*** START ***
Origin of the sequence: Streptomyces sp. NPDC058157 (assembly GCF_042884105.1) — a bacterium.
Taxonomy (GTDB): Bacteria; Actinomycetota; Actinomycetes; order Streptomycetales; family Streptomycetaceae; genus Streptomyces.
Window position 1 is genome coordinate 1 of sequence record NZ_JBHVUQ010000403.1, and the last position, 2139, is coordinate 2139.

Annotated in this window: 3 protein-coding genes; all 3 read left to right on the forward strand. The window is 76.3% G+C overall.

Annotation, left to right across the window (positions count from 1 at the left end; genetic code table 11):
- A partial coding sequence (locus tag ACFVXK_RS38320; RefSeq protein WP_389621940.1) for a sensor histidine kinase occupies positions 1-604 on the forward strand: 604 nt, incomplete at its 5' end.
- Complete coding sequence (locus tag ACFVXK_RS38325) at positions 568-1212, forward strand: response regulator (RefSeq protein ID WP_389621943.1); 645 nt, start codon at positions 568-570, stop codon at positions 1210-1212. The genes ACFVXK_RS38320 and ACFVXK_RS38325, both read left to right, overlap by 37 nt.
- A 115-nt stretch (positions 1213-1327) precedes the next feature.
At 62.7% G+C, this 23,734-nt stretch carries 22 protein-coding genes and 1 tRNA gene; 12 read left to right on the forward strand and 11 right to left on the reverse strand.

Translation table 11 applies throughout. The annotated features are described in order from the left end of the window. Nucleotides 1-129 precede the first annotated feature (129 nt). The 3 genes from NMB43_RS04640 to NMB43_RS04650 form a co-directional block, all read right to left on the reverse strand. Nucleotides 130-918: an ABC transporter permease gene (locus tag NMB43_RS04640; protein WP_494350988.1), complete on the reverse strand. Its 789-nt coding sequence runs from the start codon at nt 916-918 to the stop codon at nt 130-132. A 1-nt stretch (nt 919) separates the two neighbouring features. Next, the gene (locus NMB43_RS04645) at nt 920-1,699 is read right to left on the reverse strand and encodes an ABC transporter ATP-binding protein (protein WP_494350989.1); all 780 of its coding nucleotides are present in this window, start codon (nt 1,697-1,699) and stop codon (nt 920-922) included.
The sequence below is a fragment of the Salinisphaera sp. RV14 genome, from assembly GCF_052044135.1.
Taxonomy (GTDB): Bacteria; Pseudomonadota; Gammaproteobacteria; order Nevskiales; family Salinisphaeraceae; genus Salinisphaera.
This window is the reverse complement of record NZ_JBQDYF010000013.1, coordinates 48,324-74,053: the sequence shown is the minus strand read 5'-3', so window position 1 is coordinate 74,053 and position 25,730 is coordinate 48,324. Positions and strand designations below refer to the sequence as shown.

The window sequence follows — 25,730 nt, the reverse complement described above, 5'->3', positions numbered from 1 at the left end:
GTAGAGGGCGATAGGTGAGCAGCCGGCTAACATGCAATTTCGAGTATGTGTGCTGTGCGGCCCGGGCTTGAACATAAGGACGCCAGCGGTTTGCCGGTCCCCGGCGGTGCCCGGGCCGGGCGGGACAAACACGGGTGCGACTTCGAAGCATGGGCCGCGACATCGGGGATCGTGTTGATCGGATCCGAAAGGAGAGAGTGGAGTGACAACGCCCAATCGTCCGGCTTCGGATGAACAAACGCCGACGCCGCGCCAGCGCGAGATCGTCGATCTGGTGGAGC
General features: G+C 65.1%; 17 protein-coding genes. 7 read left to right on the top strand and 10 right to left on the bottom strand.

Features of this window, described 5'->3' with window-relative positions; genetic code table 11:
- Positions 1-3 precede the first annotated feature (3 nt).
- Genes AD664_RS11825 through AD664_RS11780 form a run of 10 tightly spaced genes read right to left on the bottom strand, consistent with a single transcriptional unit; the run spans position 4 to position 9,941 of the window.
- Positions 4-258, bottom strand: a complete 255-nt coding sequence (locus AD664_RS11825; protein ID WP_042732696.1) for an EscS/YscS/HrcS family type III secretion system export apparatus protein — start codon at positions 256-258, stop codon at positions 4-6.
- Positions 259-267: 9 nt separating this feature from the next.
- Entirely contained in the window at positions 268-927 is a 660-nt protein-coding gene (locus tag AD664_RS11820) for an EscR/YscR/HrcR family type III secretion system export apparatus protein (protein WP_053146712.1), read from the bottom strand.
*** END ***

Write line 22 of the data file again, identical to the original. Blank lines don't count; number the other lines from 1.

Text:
- Entirely contained in the window at positions 268-927 is a 660-nt protein-coding gene (locus tag AD664_RS11820) for an EscR/YscR/HrcR family type III secretion system export apparatus protein (protein WP_053146712.1), read from the bottom strand.